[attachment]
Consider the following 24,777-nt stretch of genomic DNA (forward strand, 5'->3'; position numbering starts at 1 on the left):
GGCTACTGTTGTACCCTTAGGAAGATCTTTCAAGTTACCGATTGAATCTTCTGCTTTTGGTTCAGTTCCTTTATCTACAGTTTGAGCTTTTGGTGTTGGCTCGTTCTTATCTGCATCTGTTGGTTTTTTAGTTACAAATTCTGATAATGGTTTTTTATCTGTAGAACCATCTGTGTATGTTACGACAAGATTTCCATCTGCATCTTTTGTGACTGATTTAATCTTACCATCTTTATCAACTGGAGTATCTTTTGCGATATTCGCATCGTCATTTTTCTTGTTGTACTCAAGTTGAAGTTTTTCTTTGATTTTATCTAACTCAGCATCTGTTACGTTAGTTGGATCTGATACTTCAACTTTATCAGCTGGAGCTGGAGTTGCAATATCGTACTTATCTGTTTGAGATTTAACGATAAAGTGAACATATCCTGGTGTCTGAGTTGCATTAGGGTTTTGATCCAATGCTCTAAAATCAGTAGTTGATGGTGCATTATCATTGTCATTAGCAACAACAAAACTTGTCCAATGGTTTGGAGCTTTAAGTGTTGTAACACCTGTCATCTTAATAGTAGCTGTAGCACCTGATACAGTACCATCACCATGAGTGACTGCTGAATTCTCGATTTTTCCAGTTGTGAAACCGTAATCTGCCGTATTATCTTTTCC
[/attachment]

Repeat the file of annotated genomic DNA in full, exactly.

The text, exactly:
Consider the following 24,777-nt stretch of genomic DNA (forward strand, 5'->3'; position numbering starts at 1 on the left):
GGCTACTGTTGTACCCTTAGGAAGATCTTTCAAGTTACCGATTGAATCTTCTGCTTTTGGTTCAGTTCCTTTATCTACAGTTTGAGCTTTTGGTGTTGGCTCGTTCTTATCTGCATCTGTTGGTTTTTTAGTTACAAATTCTGATAATGGTTTTTTATCTGTAGAACCATCTGTGTATGTTACGACAAGATTTCCATCTGCATCTTTTGTGACTGATTTAATCTTACCATCTTTATCAACTGGAGTATCTTTTGCGATATTCGCATCGTCATTTTTCTTGTTGTACTCAAGTTGAAGTTTTTCTTTGATTTTATCTAACTCAGCATCTGTTACGTTAGTTGGATCTGATACTTCAACTTTATCAGCTGGAGCTGGAGTTGCAATATCGTACTTATCTGTTTGAGATTTAACGATAAAGTGAACATATCCTGGTGTCTGAGTTGCATTAGGGTTTTGATCCAATGCTCTAAAATCAGTAGTTGATGGTGCATTATCATTGTCATTAGCAACAACAAAACTTGTCCAATGGTTTGGAGCTTTAAGTGTTGTAACACCTGTCATCTTAATAGTAGCTGTAGCACCTGATACAGTACCATCACCATGAGTGACTGCTGAATTCTCGATTTTTCCAGTTGTGAAACCGTAATCTGCCGTATTATCTTTTCC